Siege nations’ trade balance to be hit: S&P
09 Aug 2017 - 23:47
By Satish Kanady / The Peninsula
The Saudi-led nations’ decision to lay siege to Qatar will adversely affect the trade balances of blockading countries as well. “The physical closure of Qatar’s land, air, and sea borders with the blockading nations will affect trade linkages in both directions. We therefore expect the boycott to adversely affect the trade balances of boycotting countries that previously had trade surpluses with Qatar, particularly Saudi Arabia.”, ratings agency S&P Global Ratings said yesterday.
However, the countries not participating in the siege, such as Oman and Kuwait, may benefit from diverted trade routes. In 2016, goods exports from Qatar to the GCC and Egypt accounted for 11 percent of Qatar’s total exports, or roughly 6 percent of current account receipts ($6bn).
Although intra-GCC trade is relatively limited as a proportion of total exports or imports, this is not to say that its complete suspension would not be meaningful from a ratings perspective. For example, the UAE, with which Qatar has the most substantial trade linkages, depends on gas imports from Qatar through the Dolphin pipeline to meet about 30 percent of its energy needs.
“We expect that the Dolphin pipeline will remain open, absent a further significant escalation in tensions between Qatar and the UAE. Should the pipeline be shut off, this could result in higher fuel costs for national electricity generators and fiscal costs for the individual UAE emirates”, the ratings agency said. For some emirates, such as Ras Al Khaimah (RAK), Qatar is also an important customer, importing roughly 12 percent of RAK’s limestone production for use in its infrastructure program.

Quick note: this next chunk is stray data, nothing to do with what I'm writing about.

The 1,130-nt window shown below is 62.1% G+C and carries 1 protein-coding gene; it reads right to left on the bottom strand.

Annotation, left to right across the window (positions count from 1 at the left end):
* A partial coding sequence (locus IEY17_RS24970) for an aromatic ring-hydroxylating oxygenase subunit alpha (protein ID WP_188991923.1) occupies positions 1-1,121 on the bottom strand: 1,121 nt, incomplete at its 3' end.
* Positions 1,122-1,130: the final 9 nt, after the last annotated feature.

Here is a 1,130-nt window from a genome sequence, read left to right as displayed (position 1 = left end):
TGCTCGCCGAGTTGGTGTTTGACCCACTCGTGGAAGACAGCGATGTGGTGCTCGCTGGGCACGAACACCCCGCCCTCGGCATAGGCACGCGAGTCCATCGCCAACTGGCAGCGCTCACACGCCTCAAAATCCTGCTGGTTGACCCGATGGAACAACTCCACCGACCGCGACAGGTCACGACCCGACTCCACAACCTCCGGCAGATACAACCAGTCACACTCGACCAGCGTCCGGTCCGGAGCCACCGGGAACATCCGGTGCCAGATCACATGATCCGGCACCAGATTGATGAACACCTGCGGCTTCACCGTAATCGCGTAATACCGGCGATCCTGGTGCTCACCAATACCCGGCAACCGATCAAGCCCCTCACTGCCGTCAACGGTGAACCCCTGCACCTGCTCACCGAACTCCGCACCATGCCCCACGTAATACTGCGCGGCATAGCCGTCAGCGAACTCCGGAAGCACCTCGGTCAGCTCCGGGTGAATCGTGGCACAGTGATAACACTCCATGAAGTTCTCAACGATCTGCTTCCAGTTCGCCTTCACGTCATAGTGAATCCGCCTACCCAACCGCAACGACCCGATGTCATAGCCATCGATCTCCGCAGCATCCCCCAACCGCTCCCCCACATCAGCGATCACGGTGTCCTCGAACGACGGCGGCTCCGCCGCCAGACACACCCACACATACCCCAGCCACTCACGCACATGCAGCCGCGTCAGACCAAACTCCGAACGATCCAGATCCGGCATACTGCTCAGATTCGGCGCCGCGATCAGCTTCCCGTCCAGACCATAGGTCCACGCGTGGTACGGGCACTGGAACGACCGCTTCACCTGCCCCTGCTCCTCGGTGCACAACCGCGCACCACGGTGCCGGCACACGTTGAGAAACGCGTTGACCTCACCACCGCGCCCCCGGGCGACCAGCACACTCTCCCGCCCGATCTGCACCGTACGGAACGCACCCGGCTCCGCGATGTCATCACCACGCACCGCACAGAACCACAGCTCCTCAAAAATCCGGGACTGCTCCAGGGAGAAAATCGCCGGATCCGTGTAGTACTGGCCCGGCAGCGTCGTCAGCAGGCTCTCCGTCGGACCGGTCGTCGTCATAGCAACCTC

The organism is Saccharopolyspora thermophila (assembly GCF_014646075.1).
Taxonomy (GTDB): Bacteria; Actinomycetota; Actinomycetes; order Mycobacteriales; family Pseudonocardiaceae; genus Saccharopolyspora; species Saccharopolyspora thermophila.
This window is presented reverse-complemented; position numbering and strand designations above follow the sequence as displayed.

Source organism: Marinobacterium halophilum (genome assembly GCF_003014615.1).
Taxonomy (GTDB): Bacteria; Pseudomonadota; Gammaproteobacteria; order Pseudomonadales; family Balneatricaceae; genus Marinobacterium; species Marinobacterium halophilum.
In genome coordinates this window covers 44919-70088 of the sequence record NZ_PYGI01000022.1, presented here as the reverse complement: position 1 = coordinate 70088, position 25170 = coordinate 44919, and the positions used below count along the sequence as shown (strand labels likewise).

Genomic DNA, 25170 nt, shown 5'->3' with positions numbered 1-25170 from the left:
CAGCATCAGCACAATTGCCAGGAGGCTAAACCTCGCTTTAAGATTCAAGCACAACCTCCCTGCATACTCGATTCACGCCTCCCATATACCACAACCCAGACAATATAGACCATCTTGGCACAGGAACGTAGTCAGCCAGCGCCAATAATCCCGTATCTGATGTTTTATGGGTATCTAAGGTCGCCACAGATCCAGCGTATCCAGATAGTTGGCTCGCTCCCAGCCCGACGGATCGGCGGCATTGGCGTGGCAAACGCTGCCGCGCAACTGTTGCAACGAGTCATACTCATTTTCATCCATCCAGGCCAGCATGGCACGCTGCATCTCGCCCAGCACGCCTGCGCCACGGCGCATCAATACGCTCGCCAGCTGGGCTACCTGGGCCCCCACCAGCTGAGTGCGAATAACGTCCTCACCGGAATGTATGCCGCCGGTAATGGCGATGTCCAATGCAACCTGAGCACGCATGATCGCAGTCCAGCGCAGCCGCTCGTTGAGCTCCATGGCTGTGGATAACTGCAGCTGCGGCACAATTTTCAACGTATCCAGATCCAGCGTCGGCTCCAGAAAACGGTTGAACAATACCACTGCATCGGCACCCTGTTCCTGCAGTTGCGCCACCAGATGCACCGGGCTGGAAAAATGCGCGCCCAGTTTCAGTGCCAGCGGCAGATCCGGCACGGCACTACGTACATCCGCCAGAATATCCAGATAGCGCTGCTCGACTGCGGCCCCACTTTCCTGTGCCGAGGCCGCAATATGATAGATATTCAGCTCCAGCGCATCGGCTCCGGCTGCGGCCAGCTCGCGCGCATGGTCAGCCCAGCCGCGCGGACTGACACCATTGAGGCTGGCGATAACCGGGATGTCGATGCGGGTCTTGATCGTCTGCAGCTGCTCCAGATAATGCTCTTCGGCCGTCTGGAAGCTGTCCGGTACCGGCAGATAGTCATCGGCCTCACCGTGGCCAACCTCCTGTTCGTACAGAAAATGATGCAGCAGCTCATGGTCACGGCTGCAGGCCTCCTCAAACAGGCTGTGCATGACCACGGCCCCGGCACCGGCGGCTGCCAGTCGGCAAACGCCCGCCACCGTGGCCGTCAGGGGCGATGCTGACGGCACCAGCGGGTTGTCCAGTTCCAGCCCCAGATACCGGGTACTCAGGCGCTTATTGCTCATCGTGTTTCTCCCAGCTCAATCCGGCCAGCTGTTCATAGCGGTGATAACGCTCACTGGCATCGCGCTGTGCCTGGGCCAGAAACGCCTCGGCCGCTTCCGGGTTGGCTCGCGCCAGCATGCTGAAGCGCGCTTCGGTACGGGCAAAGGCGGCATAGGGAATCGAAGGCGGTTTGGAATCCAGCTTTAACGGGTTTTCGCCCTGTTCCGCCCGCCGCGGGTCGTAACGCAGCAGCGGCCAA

According to S&P analysts, RAK’s quarrying companies are making efforts to expand into new markets. Without this offsetting growth, Qatar’s boycott could ultimately harm RAK’s fiscal position, as government revenues are closely tied to the profitability of government-related entities.
The ratings agency expects that the impact of weaker relations on economic growth through reduced investment, regional trade, and lower corporate activity will intensify the longer the situation lasts, but that the overall impact should be relatively limited.